Thursday, October 14, 2010
SUPERSTITION BEHIND HUMAN SACRIFICE IN NORTHEASTERN INDIAN TRIBES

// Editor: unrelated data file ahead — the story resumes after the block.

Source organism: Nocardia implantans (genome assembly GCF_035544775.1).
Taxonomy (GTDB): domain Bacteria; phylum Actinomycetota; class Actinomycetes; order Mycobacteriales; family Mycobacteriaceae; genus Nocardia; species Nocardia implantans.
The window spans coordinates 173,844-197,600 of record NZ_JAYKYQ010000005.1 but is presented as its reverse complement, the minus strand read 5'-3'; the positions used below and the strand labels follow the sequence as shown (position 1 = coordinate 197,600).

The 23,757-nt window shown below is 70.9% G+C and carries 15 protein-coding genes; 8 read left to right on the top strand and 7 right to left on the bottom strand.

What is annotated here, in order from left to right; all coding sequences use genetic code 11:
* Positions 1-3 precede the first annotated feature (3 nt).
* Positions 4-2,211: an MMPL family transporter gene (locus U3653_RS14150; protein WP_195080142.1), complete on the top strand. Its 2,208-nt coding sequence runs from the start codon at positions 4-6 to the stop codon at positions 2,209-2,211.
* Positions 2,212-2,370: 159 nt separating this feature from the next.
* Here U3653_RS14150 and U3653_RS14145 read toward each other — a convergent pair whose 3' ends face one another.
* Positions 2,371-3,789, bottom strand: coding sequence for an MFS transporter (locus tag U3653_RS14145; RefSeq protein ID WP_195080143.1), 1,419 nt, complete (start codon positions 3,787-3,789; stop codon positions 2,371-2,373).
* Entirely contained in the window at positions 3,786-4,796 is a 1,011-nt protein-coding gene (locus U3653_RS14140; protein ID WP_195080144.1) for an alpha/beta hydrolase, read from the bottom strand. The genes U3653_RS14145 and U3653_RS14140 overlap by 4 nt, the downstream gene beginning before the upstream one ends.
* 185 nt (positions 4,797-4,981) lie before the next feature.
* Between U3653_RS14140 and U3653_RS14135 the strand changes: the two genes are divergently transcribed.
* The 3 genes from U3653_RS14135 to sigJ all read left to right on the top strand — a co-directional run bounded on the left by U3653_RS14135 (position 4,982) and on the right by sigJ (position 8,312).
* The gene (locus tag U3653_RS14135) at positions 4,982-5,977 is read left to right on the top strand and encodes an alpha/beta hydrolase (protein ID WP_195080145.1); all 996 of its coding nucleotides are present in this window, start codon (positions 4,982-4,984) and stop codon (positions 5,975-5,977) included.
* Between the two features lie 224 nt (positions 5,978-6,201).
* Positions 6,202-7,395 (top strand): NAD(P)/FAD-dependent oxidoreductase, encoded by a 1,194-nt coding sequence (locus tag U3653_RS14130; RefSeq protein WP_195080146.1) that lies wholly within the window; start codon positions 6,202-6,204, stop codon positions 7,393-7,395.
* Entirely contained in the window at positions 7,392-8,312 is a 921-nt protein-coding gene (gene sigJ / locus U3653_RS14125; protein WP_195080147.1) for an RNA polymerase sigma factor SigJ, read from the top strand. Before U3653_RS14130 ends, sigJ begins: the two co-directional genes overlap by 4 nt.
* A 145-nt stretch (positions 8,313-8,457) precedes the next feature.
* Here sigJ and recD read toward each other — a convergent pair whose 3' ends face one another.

"The tradition is that there was once in a cave near Cherrapunji a gigantic snake, or thlen, who committed great havoc among men and animals. At last one man, bolder than his fellows, took with him a herd of goats and set himself down by the cave and offered them one by one to the thlen. By degrees the monster became friendly and learnt to open his mouth at a word from the man to receive the lump of flesh which was then thrown in. When confidence was thoroughly established, the man, acting under the advice of a god called U Suid-Noh (who has as his abode a grove near Sohrarim), having heated a lump of iron red-hot in a furnace, induced the snake, at the usual signal, to open his mouth, and then threw in the red-hot lump and so killed him. He proceeded to cut up the body and sent pieces in every direction with orders that the people were to eat them. Wherever the order was obeyed, the country became free of the thlen, but one small piece remained which no one could eat, and from this sprang a multitude of thlens, which infest the residents of Cherra and its neighbourhood. When a thlen takes up its abode in a family there is no means of getting rid of it, though it occasionally leaves of its own accord and often follows family property that is given away or sold. The thlen attaches itself to property and brings prosperity and wealth to the owners, but on the condition that it is supplied with blood. Its craving comes on at uncertain intervals and manifests itself by sickness, by misadventure or by increasing poverty befalling the family that owns the property. It can only be appeased by the murder of a human being. The murderer cuts off the tips of the hair of the victim with silver scissors, also the finger nails, and extracts from the nostril a little blood caught in a bamboo tube, and offers these to the thlen. The murderer, who is called u nongshohnoh, literally 'the beater', before he sets out on his unholy mission, drinks a special kind of liquor called, ka 'iad tang-shi-snem (literally, liquor which has been kept for a year). This liquor, it is thought, gives the murderer courage and the power of selecting suitable victims for the thlen. The nongshohnoh then sets out armed with a short club, with which to slay the victim; hence his name nong-shohnoh i.e. one who beats; for it is forbidden to kill a victim on these occasions with any weapon made of iron, inasmuch as iron was the metal which proved fatal to the thlen. He also takes the pair of silver scissors above mentioned, a silver lancet to pierce the inside of the nostrils of the deceased, and a small bamboo or cylinder to receive the blood drawn there from. The nongshohnoh also provides himself with rice called u khaw tyndep' , i.e. rice mixed with turmeric after certain incantations have taken place. The murderer throws a little of this rice over his intended victim, the effect of which is to stupefy the latter, who then falls an easy prey to the nongshohnoh. It is not, however, always possible to kill the victim outright for various reasons, and then the nongshohnoh resorts to the following subterfuge. He cuts off a little of the hair or the hem on the garments of a victim, and offers these up to the thlen. The effect of cutting off the hair or the hem of the garment of a person by a nongshohnoh to offer up to the thlen is disastrous to the unfortunate victim, who soon falls ill and gradually wastes away and dies. The nongshohnoh also sometimes contents himself with merely throwing stones at the victim or with knocking at the door of his house at night, and then returns home, and, after invoking the thlen, informs the monster that he has tried his best to secure him a prey but has been unsuccessful. This is enough to appease the thlen for a time, but the demon does not remain inactive long and soon manifests his displeasure for the failure of his keeper to supply him with human blood, by causing one of the latter's family to fall sick. The thlen has the power of reducing himself to the size of a thread, which renders it convenient for the nong-ri-thlen, or thlen-keeper, to place him for safety in an earthen pot or in a basket which is kept in some secure place in the house. When the time for making an offering to the thlen comes, an hour is selected generally at dead of night, costly clothes are spread on the floor of the house of the thlen-keeper, all the doors are opened, and a brass plate is laid down on the ground in which is deposited the blood, or the hair, or a piece of the cloth of the victim. All the family then gathers round and an elderly member commences to beat a small drum, and invokes the thlen, saying, 'ko kni ko kpa (Oh, Maternal Uncle Father), come out, here is some food for you: we have done every thing we could to satisfy you and now we have been successful; give us thy blessing that we may attain health and prosperity.' The thlen then crawls out from its hiding-place and commences to expand, and when it has attained its full serpent shape, it comes near the plate and remains expectant. The spirit of the victim then appears and stands on the plate, laughing. The thlen begins to swallow the figure, commencing at its feet, the victim laughing the while. By degrees the whole figure is disposed of by the boa constrictor. If the spirit be that of a person from whom the hair or a piece of his or her cloth has been cut, directly after the thlen has swallowed the spirit, the person expires. Many families in these hills are known, or suspected, to be keepers of a thlen and are dreaded or avoided in consequence. This superstition is deep-rooted amongst these people, and even nowadays, in places like Shillong or Cherrapunji, Khasis are afraid to walk alone after dark for fear of being attacked by a nongshohnoh. In order to drive away the thlen from a house or family, all the money, ornaments and property of that house or family must be thrown away, as is the case with persons possessed by the demon Ka Taroh, in the Jaintia Hills. None dare touch any of the property, for fear that the thlen should follow it. It is believed that a thlen can never enter the Siem's or Chief's clan, or the Siem's house; it follows, therefore, that the property of the thlen keeper can be appropriated by the Siem. A Mohammedan servant, not long ago in Shillong, fell a victim to the charms of a Khasi girl and went to live with her. He told the following story to one of his fellow-servants, which may be set down here to show that the thlen superstition is by no means dying out. 'In the course of his married life he came to know that the mother of his Khasi wife kept in the house what he called a bhut (devil). He asked his wife many many times to allow him to see the bhut, but she was obdurate; after a long time, however, and after extracting many promises from him not to tell, she confided to him the secret and took him to the corner of the house and showed him a little box in which was coiled a tiny snake, like the hair spring of a watch. She passed her hand over it and it grew in size till at last it became a huge cobra with hood erected. The husband, terrified, begged his wife to lay the spirit. She passed her hands down its body and it gradually shrank within its box."